"[But] if there are male prostitutes out there and there are businesses that thrive on that, they're part of the business association too."
THE BOTTOM LINE
The current conflict on Polk Street has been framed as one between profit-hungry business owners and marginalized queers. But on Polk Street, a coveted bloc of city space long zoned as a commercial corridor, the buck has always been the bottom line.
This is not to discount the deeply emotional ties many have to the area, many who reported escaping abusive families and discrimination to find themselves and their first real family in Polk Street. Just the opposite: the history of Polk Street shows that community and commerce were closely linked.
In the early 1960s, gay men bought up failing shops along the street and created posh clothing stores, record shops, and elegant restaurants. Failing bars and taverns cashed in on gay consumer power. The community combined economic and political power to win major gay rights battles.
Most famously, bartenders formed the Tavern Guild in 1962, the nation's first gay business association, which combined economic self-interest with charitable support for the nascent gay community. According to historian Nan Alamilla Boyd, the Guild "represent[ed] a marketplace activity that, in order to protect itself, evolves into a social movement."
The Imperial Court, part of the Guild's fundraising arm, elected Empresses who raised funds for people in the community who needed housing, drug treatment, mental health services, or help with their medical bills. In the '70s and '80s, the Polk Gulch was a magnet for young people around the country escaping abusive homes and discrimination, and who therefore did not have the educational or employment background to make it on their own in the city.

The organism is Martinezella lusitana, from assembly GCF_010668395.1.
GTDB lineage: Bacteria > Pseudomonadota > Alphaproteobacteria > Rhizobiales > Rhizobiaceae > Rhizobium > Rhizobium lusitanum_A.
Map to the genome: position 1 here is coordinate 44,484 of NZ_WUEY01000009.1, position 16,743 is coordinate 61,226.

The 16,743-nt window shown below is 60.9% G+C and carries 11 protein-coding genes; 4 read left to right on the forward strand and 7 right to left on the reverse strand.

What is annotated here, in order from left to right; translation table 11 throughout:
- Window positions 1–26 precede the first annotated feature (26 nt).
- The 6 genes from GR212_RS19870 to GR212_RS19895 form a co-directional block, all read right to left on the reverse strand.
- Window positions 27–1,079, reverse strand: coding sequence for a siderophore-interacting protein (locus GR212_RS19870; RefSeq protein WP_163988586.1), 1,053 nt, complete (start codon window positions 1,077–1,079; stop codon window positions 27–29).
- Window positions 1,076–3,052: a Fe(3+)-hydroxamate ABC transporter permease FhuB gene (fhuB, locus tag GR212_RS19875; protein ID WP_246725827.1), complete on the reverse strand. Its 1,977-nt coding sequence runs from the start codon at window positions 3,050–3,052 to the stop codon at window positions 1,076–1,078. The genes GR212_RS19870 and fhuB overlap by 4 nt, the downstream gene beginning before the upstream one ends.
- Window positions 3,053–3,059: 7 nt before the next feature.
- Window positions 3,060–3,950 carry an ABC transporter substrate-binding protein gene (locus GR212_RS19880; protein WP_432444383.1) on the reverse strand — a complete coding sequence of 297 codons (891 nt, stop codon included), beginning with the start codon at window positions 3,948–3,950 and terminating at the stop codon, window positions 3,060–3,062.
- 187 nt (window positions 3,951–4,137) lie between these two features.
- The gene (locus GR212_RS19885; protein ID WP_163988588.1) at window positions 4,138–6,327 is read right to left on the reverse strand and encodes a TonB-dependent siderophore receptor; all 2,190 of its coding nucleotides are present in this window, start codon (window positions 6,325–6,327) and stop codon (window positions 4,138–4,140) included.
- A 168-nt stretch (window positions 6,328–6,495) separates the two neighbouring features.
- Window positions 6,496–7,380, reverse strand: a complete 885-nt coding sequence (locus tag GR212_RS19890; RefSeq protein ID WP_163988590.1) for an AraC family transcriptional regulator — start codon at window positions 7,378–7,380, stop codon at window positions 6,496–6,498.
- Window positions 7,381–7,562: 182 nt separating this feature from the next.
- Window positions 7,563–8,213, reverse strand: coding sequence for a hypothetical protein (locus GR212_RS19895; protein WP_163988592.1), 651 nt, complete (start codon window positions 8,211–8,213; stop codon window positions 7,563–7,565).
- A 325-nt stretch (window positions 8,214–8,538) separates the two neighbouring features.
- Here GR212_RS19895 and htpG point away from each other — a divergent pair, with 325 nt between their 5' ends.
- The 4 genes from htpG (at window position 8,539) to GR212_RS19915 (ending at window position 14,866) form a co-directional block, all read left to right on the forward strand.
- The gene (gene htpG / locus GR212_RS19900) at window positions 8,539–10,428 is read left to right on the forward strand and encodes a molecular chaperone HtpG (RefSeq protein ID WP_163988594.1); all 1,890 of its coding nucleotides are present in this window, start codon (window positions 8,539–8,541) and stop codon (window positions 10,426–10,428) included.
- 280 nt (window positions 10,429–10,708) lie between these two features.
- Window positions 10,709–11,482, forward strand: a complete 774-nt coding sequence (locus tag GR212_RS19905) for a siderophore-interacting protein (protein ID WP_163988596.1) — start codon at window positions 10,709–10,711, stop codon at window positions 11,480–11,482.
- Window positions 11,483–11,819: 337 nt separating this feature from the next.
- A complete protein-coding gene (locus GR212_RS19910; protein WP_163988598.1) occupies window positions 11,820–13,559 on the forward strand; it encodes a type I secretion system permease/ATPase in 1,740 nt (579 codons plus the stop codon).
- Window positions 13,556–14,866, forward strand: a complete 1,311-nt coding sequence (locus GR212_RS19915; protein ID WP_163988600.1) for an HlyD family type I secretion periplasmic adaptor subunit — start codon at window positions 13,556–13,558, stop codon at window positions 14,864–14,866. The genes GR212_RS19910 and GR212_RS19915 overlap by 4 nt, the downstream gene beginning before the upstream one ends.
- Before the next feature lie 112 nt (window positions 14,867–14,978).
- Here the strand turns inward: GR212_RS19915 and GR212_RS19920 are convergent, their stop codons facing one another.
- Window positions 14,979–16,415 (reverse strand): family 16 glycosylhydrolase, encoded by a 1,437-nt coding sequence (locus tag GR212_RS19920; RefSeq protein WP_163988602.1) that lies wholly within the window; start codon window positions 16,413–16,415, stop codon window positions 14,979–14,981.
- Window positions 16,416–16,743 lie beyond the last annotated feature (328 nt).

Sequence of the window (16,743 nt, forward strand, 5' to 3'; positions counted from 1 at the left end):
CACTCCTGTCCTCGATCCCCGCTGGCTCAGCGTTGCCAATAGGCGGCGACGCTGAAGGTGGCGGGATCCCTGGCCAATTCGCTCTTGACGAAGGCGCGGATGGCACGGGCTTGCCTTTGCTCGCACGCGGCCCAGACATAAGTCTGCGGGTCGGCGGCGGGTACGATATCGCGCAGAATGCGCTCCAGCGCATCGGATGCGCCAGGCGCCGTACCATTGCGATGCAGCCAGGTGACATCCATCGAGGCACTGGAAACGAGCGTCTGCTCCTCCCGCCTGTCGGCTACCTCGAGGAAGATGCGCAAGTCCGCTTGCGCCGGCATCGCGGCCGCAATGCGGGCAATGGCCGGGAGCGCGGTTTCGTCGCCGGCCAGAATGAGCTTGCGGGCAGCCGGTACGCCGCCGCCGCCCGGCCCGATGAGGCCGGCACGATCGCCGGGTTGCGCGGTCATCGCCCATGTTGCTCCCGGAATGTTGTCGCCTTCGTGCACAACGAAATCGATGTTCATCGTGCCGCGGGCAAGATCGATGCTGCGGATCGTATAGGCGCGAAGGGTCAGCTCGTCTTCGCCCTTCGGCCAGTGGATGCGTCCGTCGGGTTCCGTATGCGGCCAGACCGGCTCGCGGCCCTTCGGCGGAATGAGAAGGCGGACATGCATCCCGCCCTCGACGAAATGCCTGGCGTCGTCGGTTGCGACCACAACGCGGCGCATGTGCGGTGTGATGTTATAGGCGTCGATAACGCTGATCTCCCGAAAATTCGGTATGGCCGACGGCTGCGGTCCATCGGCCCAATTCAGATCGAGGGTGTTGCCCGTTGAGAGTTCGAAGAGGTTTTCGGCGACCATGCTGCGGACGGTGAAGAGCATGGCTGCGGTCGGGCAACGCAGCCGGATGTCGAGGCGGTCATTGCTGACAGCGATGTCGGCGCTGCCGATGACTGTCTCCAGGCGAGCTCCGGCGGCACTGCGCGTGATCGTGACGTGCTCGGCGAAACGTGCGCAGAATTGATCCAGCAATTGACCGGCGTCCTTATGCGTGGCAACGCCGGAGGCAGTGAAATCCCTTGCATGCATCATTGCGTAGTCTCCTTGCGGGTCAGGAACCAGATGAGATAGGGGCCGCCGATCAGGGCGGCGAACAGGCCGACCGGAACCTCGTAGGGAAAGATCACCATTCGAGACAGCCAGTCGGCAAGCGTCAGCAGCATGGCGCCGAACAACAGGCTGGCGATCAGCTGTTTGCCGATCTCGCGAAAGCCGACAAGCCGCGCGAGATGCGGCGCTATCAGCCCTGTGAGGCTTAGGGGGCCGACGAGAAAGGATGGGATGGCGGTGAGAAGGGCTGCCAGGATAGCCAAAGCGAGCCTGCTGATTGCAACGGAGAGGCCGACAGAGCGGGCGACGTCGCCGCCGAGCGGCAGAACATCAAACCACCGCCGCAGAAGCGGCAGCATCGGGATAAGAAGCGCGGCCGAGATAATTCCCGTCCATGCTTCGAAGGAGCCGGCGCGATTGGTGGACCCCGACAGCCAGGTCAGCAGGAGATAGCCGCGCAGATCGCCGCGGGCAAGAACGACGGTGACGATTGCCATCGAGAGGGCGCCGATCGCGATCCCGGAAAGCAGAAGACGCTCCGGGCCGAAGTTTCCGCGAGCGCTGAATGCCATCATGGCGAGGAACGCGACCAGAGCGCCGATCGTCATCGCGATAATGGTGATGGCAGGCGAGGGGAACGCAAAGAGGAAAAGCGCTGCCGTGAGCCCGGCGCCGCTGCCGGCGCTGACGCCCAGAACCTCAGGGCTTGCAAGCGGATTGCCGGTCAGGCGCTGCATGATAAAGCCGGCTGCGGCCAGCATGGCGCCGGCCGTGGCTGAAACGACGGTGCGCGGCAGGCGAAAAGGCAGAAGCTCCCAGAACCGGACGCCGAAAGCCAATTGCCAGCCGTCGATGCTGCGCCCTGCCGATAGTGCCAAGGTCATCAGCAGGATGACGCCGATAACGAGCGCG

Anthony Cabello came to Polk Street from a working class family in Fresno as a teenager in the late 1960s, dining as the guest of an older lover at the posh P.S. Lounge. As a student at a nearby college, he formed lifelong relationships with men on the street who took him to fancy hotels, plays, and dinners. "I did not mind the monetary help, but that wasn't my primary concern," he said. "I was getting exposed to things that normally, I wouldn't have the ability to do." He toured Europe in a theater troupe, worked a number of jobs on Polk Street, and now manages the neighborhood's Palo Alto Hotel, which continues to house people living with AIDS and people of meager means.
Coy Ellison found a safe haven in Polk Street as a teenager in 1978. He did under-the-table work at gay businesses through an unofficial job pool at the street's bars. That allowed him to avoid being caught by the police and sent back to an abusive home. "There were a lot of people doing that at the time," he said. "Let's say you needed your apartment painted, was there a kid here who knows how to paint and [the bartenders would] send him off." He later climbed the employment ladder through the bars by working as a bouncer, providing support for new young people coming to the area. He now lives a few blocks away with his partner.
Kevin "Kiko" Lobo moved from San Francisco's Mission District to Polk Gulch in the early 1980s and found work on the street as a sex worker in bars like the Q.T. "Nobody lost because the bar made money, I got a few drinks, and I met clients." He pooled money with his "street family," made up of teenagers escaping abusive homes and discrimination. On the street, "everything was family," Lobo said. "We all looked out for each other.
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